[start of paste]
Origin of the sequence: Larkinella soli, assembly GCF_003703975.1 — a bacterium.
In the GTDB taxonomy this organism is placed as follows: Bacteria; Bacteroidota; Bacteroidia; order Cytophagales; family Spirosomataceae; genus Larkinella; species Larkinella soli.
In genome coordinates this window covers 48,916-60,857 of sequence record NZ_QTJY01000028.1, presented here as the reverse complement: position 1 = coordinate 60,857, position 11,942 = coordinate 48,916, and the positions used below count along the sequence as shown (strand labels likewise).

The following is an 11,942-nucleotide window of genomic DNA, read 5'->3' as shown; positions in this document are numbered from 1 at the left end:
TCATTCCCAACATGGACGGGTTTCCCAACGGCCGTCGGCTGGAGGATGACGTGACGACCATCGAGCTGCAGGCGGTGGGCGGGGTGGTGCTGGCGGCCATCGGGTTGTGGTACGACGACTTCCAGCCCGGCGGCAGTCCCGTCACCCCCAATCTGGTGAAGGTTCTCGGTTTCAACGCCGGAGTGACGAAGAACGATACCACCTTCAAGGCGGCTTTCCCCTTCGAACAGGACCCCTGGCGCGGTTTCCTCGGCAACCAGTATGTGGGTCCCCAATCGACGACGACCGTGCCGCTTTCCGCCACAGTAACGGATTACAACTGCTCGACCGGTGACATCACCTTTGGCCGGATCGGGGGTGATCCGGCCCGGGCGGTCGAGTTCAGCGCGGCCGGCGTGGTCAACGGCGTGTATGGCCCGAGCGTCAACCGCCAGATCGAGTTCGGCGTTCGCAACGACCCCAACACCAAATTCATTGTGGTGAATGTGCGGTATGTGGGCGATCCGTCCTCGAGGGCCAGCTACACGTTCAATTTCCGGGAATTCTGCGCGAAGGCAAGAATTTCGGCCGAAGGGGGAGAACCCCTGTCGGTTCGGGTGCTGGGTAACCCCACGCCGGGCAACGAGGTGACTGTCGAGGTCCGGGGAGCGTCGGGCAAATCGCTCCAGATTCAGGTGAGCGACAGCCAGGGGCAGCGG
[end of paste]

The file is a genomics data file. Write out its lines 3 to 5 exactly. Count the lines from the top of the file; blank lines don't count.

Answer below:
In genome coordinates this window covers 48,916-60,857 of sequence record NZ_QTJY01000028.1, presented here as the reverse complement: position 1 = coordinate 60,857, position 11,942 = coordinate 48,916, and the positions used below count along the sequence as shown (strand labels likewise).

The following is an 11,942-nucleotide window of genomic DNA, read 5'->3' as shown; positions in this document are numbered from 1 at the left end:
TCATTCCCAACATGGACGGGTTTCCCAACGGCCGTCGGCTGGAGGATGACGTGACGACCATCGAGCTGCAGGCGGTGGGCGGGGTGGTGCTGGCGGCCATCGGGTTGTGGTACGACGACTTCCAGCCCGGCGGCAGTCCCGTCACCCCCAATCTGGTGAAGGTTCTCGGTTTCAACGCCGGAGTGACGAAGAACGATACCACCTTCAAGGCGGCTTTCCCCTTCGAACAGGACCCCTGGCGCGGTTTCCTCGGCAACCAGTATGTGGGTCCCCAATCGACGACGACCGTGCCGCTTTCCGCCACAGTAACGGATTACAACTGCTCGACCGGTGACATCACCTTTGGCCGGATCGGGGGTGATCCGGCCCGGGCGGTCGAGTTCAGCGCGGCCGGCGTGGTCAACGGCGTGTATGGCCCGAGCGTCAACCGCCAGATCGAGTTCGGCGTTCGCAACGACCCCAACACCAAATTCATTGTGGTGAATGTGCGGTATGTGGGCGATCCGTCCTCGAGGGCCAGCTACACGTTCAATTTCCGGGAATTCTGCGCGAAGGCAAGAATTTCGGCCGAAGGGGGAGAACCCCTGTCGGTTCGGGTGCTGGGTAACCCCACGCCGGGCAACGAGGTGACTGTCGAGGTCCGGGGAGCGTCGGGCAAATCGCTCCAGATTCAGGTGAGCGACAGCCAGGGGCAGCGG